merous vertebrates can be infected, including ruminants (cattle, sheep, and goats), pigs, poultry (61), foxes, gerbils, rabbits, and guinea pigs (81). The pathogen can cause circling disease (61, 106), encephalitis, meningitis, and septicemia (61). Listeria monocytogenes also can cause bovine mastitis and then be excreted in milk (48), and it is generally accepted that listeriosis can be transmitted to humans by contaminated milk (98). Vizcaino and Garcia (107) found that 13 of 36 sero-positive otherwise healthy cows excreted Listeria in the milk.

Biochemical Properties


Listeria monocytogenes possesses a split noncyclic citric acid pathway with an oxidative and reductive portion that is important for biosynthesis of cell constituents. Energy is supplied by glycolysis (66). Listeria monocytogenes has a heme-containing catalase that is inhibited by KCN and NaN3. Glucose is fermented and oxidized by the bacterium with production of acid, but no gas. The end product of fermentation is mainly lactic acid. Gelatin, casein, and milk are not hydrolyzed (98).

Listeria monocytogenes can infect humans and other animals by oral, ocular, cutaneous, respiratory, or urogenital routes (87). Modes of transmission from animals to humans include ingestion of contaminated food and contact with infected animals. Milk can be contaminated by environmental sources, such as feces, or the bacterium can be shed in the milk itself (58).


Antigenic types are distinguished by somatic (0) and flagellar (H) antigens. Based on these

antigens, strains of L. monocytogenes are subdivided into serotypes: 1l2a, 1/2b, 1/2c, 3a, 3b, 3c, 4a, 4ab, 4b, 4c, 4d, 4e, 7 (79), 4f, 4g, 5, and 6 (87). Of 722 human cases of listeriosis in the US, 59% were caused by serotype 4b and 18% by serotype l/2a. A bacteriophage typing system, based on lytic properties of a set of phages, also has been developed. It is reproducible and discriminatory; however, only 64% of the serotypes can be typed by the bacteriophages (79). USTERIOSIS Zoonosis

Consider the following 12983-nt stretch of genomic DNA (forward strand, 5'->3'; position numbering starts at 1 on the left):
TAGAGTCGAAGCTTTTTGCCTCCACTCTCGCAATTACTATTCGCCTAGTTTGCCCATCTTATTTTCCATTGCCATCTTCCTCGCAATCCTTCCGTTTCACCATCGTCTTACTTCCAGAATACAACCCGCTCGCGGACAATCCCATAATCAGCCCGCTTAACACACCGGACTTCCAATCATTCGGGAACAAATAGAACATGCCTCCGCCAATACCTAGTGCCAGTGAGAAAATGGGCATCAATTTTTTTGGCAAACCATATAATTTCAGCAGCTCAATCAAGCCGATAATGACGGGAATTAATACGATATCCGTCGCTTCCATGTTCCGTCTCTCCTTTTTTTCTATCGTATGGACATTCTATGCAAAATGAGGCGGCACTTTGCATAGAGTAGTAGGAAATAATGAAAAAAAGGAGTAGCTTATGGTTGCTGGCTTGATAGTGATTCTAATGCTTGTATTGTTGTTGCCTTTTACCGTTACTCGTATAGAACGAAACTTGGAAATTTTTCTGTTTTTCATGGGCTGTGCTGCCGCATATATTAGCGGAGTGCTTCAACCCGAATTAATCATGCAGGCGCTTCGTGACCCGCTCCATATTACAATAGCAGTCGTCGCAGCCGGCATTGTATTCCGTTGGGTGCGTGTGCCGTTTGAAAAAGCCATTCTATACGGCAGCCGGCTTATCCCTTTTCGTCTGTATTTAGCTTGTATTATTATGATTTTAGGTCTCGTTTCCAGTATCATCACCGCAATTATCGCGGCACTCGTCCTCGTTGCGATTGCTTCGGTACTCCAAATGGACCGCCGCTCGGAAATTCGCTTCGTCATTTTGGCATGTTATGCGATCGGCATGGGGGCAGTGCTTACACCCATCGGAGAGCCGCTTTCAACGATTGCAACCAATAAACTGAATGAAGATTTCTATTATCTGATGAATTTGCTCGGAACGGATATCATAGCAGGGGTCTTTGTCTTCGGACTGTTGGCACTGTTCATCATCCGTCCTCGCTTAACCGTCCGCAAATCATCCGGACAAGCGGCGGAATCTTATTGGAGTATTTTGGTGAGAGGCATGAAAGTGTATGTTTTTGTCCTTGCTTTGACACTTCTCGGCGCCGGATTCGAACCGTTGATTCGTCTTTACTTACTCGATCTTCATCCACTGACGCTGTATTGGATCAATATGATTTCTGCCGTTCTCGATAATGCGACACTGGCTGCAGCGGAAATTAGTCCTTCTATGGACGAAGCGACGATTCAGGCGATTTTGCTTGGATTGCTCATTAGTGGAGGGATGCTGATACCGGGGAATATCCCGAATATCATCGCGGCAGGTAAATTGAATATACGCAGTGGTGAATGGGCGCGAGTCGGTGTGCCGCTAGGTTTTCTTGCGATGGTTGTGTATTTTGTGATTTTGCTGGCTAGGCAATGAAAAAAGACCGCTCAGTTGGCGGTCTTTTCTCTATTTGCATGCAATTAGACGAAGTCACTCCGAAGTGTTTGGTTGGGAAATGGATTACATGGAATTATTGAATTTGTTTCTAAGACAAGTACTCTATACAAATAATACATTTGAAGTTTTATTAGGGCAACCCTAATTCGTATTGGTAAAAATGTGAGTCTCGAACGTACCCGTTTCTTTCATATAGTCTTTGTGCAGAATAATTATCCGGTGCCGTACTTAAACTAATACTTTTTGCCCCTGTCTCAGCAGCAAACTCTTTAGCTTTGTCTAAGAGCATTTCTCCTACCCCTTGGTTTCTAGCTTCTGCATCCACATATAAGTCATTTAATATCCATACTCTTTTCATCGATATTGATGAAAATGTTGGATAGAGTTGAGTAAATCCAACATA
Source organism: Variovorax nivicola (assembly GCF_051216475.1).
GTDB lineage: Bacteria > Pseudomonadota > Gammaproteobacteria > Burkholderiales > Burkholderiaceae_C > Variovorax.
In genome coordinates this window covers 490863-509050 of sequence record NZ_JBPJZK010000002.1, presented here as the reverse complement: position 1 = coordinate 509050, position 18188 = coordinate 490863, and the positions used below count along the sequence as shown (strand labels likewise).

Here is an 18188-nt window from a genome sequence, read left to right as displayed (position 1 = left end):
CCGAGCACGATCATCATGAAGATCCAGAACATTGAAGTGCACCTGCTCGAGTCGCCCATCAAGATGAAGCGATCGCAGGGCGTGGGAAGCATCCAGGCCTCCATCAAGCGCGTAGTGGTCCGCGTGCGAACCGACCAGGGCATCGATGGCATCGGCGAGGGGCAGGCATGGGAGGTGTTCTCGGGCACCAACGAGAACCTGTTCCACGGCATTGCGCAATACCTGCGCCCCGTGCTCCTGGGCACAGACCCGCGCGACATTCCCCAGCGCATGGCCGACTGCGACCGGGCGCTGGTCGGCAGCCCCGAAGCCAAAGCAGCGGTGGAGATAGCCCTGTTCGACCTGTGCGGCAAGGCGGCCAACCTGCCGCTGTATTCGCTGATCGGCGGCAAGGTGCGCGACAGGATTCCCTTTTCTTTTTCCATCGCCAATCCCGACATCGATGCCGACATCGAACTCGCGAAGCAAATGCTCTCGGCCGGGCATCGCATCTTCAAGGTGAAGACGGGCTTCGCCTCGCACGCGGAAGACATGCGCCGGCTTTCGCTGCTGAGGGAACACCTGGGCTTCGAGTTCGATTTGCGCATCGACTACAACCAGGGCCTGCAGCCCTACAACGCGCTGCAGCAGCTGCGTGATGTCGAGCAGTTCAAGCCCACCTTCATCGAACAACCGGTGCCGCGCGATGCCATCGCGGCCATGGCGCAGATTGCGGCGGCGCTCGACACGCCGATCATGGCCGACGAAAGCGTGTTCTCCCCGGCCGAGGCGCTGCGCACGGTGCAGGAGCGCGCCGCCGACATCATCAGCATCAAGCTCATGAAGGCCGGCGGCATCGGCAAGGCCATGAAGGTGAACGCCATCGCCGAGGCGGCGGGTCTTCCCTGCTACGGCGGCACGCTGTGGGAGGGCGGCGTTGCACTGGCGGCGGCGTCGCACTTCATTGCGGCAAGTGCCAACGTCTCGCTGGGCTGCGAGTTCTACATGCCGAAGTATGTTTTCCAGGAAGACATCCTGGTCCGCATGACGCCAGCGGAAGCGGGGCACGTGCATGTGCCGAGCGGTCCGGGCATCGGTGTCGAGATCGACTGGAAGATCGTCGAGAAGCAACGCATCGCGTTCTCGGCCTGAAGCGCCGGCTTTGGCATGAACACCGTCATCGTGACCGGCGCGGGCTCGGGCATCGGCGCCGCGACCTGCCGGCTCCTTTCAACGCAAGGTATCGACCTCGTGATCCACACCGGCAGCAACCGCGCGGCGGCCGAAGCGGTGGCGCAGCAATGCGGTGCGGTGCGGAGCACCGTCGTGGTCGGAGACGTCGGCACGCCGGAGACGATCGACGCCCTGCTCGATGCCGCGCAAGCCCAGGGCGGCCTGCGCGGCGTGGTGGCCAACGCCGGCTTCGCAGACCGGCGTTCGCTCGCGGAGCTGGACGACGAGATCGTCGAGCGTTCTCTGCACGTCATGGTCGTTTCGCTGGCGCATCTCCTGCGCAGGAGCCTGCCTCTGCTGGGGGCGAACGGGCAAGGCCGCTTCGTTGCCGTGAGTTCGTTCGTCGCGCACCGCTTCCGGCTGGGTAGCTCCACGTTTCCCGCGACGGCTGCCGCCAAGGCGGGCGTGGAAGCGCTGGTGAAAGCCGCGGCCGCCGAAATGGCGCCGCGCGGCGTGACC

Listeriosis, the disease caused by L. monocytogenes, is generally accepted as a zoonosis-a disease or infection naturally transmitted between vertebrate animals and humans (87). Nu-


Virulence of L. monocytogenes may be related to two toxins: hemolysin and cytotonic toxin. The hemolysin is a cytolysin able to lyse tissue and red blood cells. The cytotonic toxin stimulates cyclic AMP production similar to cholera toxin (77). Additionally, almost all strains have phosphatase activity, and this may playa role in virulence (82). Upon infection, L. monocytogenes is taken up by white blood cells, where it survives and multiplies (10). All serotypes of L. monocytogenes have the ability to provoke monocytosis (98). Listeria strains have low virulence in comparison to other pathogenic microorganisms, based on animal studies (87). Most healthy humans can fight off infections with only minor symptoms (stomach upset or "flu") or no symptoms (13). The incidence of listeriosis is highest in newborns, pregnant women, elderly persons, and immunosuppressed individuals (10). Immunosuppression can occur in patients receiving corticosteroids or cancer chemotherapy (13), or in individuals with preexisting diseases such as cirrhosis, AIDS, or malignancies (10). Journal of Dairy Science Vol. 73. No.4, 1990



Disease Manifestations In Humans